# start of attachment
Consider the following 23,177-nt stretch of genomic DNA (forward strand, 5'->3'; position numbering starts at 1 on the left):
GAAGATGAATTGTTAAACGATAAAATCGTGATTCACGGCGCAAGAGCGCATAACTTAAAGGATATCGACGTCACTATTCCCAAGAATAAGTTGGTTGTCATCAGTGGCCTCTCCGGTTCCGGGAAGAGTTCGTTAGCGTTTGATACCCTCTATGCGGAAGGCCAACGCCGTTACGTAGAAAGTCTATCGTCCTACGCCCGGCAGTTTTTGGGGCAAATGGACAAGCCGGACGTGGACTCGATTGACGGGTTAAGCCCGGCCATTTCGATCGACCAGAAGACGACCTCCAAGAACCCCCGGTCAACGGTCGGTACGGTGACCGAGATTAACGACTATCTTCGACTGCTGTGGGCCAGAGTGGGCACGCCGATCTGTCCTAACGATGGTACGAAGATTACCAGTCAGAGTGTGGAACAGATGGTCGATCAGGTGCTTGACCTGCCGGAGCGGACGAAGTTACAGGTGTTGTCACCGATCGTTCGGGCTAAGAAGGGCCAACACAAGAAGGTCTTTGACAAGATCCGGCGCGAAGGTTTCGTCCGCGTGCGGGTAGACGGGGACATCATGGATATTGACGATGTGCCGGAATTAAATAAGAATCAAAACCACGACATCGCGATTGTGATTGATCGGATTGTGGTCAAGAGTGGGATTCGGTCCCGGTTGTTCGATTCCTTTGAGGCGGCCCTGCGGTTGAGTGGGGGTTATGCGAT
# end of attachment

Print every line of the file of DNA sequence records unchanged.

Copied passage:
Consider the following 23,177-nt stretch of genomic DNA (forward strand, 5'->3'; position numbering starts at 1 on the left):
GAAGATGAATTGTTAAACGATAAAATCGTGATTCACGGCGCAAGAGCGCATAACTTAAAGGATATCGACGTCACTATTCCCAAGAATAAGTTGGTTGTCATCAGTGGCCTCTCCGGTTCCGGGAAGAGTTCGTTAGCGTTTGATACCCTCTATGCGGAAGGCCAACGCCGTTACGTAGAAAGTCTATCGTCCTACGCCCGGCAGTTTTTGGGGCAAATGGACAAGCCGGACGTGGACTCGATTGACGGGTTAAGCCCGGCCATTTCGATCGACCAGAAGACGACCTCCAAGAACCCCCGGTCAACGGTCGGTACGGTGACCGAGATTAACGACTATCTTCGACTGCTGTGGGCCAGAGTGGGCACGCCGATCTGTCCTAACGATGGTACGAAGATTACCAGTCAGAGTGTGGAACAGATGGTCGATCAGGTGCTTGACCTGCCGGAGCGGACGAAGTTACAGGTGTTGTCACCGATCGTTCGGGCTAAGAAGGGCCAACACAAGAAGGTCTTTGACAAGATCCGGCGCGAAGGTTTCGTCCGCGTGCGGGTAGACGGGGACATCATGGATATTGACGATGTGCCGGAATTAAATAAGAATCAAAACCACGACATCGCGATTGTGATTGATCGGATTGTGGTCAAGAGTGGGATTCGGTCCCGGTTGTTCGATTCCTTTGAGGCGGCCCTGCGGTTGAGTGGGGGTTATGCGAT